Continue reading “During An Operation”

With Murder.

Dr. C.T. Bennett is so Charged.—He is in Jail at Grand Rapids.

Dr. C.T. Bennett, of Detroit, is in custody at Grand Rapids, pending an investigation into the death of Miss E.M. Richards, aged about 27 years, a domestic of Middleville, who died while being operated upon by the doctor at the Eagle hotel at Grand Rapids, Saturday evening.

Dr. Bennett is about 55 years old and has an office and has an office at 38 Winder street, Detroit.  He says he is a graduate of the university of Michigan of the class of ’72, and that he is a regular practitioner.  For years the doctor has made a regular circuit of the state.

He says he had treated Miss Richards several times.  Saturday evening she called on him again and complained of feeling worse than ever.  He decided that a simple operation would be necessary.  He called in a chambermaid for decency’s sake, and then administered chloroform to Miss Richards.  The operation required but a few minutes.  After he finished he turned to remove the cap from the patient’s nose, and as he did so she stopped breathing.  The hotel was a temperance house, and he could get no stimulants for some time.  Meantime he requested that another doctor be called.  When he returned to the room the young woman was dead.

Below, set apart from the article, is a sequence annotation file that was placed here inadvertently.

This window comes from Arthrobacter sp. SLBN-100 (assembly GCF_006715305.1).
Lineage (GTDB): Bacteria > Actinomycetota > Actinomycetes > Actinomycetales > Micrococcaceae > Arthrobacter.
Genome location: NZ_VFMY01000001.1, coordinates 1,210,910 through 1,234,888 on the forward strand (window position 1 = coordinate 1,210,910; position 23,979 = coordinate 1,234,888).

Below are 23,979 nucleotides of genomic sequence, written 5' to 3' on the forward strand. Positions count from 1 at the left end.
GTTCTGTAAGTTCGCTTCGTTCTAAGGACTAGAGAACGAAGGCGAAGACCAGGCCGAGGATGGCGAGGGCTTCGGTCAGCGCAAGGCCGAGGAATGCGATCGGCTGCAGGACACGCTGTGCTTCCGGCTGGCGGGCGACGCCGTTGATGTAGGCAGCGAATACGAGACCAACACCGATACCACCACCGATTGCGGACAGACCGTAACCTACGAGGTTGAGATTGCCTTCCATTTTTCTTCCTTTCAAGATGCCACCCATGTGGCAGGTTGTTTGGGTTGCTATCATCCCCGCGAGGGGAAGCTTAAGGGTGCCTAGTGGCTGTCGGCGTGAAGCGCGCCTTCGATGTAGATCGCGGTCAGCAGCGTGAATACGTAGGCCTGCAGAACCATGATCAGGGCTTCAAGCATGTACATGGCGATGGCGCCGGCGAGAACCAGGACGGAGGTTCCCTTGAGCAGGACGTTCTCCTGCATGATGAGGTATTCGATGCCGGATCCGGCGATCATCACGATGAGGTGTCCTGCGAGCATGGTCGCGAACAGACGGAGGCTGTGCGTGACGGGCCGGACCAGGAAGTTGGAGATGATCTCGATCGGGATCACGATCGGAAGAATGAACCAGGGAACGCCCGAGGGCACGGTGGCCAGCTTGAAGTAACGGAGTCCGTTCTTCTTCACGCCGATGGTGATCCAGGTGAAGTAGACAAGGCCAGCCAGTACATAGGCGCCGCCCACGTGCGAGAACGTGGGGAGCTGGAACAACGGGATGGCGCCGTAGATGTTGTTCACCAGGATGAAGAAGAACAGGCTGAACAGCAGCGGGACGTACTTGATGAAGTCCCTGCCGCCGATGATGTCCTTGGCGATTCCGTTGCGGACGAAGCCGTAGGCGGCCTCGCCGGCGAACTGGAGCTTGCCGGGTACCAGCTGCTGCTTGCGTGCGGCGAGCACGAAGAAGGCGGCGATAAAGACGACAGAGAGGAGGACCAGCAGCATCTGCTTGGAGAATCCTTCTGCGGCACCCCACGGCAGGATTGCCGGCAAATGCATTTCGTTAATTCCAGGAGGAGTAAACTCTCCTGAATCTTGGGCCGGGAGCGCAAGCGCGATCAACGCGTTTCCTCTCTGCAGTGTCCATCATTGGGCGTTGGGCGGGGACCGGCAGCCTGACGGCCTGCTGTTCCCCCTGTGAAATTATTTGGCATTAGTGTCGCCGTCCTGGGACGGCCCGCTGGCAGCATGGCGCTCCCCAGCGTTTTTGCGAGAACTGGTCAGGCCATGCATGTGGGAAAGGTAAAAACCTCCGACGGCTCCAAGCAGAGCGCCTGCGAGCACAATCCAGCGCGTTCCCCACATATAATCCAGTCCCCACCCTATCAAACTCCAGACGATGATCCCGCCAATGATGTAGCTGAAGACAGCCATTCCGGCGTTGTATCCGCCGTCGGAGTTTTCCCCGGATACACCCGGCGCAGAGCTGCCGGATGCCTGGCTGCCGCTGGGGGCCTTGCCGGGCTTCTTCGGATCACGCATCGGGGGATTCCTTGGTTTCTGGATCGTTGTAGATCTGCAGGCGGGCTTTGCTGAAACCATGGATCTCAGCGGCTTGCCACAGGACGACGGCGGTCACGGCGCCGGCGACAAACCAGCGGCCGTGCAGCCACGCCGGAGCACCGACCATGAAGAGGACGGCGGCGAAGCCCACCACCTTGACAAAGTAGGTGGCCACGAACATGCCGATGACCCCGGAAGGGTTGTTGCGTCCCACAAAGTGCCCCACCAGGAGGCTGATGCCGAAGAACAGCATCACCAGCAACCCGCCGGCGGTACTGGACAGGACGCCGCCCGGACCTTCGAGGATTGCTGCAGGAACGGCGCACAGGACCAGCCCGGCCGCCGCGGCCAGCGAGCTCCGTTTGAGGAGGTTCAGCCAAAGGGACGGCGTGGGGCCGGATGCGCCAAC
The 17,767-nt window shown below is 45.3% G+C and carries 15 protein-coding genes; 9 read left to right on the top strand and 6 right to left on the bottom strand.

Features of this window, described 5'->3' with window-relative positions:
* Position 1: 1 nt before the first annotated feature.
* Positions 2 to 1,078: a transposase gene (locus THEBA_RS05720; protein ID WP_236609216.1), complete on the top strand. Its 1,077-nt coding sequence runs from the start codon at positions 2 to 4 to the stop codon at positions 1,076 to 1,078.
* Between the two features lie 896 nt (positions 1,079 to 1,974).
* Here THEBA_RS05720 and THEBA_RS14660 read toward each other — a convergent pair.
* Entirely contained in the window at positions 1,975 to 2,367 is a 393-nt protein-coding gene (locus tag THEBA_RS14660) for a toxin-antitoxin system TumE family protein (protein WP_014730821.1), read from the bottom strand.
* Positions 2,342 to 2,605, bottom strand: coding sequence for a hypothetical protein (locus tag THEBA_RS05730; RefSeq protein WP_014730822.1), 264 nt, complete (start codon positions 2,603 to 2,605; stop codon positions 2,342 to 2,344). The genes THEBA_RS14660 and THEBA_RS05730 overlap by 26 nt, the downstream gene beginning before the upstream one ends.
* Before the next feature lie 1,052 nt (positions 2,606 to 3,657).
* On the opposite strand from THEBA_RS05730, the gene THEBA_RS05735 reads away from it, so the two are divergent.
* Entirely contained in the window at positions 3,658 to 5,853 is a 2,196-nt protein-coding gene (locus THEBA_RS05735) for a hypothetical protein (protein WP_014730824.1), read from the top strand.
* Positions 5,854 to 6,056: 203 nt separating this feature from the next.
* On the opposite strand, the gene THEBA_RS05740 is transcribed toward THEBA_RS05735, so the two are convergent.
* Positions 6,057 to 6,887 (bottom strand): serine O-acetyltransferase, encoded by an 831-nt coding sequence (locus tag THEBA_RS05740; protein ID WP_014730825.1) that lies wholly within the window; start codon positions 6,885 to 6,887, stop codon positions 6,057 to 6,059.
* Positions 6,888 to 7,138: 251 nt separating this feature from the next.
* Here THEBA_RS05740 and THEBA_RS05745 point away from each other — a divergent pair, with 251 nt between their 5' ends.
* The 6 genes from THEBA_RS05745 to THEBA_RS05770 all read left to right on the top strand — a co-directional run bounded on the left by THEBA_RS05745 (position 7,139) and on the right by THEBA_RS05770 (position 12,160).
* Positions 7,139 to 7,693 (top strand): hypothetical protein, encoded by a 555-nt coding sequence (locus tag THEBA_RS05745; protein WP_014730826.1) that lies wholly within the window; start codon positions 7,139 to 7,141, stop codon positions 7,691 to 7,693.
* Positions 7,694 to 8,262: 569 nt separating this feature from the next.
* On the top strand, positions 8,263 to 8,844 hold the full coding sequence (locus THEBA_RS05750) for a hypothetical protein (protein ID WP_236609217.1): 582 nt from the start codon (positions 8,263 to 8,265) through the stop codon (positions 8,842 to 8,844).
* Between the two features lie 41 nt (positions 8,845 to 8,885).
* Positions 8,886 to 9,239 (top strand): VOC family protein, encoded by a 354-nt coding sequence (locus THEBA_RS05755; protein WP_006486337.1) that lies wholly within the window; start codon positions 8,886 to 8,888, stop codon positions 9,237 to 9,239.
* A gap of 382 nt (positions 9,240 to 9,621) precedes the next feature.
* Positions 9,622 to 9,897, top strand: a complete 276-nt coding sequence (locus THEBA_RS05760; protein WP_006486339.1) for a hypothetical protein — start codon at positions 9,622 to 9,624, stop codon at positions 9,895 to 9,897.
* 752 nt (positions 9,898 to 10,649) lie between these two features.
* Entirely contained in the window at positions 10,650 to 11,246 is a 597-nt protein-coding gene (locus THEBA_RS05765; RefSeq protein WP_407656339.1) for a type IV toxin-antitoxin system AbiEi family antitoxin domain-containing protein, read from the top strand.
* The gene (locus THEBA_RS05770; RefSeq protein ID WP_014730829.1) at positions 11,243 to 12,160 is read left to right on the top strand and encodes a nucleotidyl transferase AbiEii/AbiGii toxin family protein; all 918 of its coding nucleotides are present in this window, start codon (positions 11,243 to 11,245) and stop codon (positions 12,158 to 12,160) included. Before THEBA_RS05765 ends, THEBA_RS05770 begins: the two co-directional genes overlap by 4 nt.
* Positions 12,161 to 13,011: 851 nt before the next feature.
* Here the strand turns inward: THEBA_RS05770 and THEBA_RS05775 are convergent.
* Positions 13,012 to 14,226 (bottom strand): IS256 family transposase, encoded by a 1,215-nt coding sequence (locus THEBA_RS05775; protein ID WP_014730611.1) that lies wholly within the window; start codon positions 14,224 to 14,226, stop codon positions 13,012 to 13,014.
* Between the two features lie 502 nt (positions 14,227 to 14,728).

Continue reading “With Murder.”

He Did Not Operate



Autopsy Performed Disclosed That Miss Richards Had Pleurisy—Coroner Luton Will Impanel a Jury and Hold an Inquest This Morning—Doctor Expects to Be Cleared.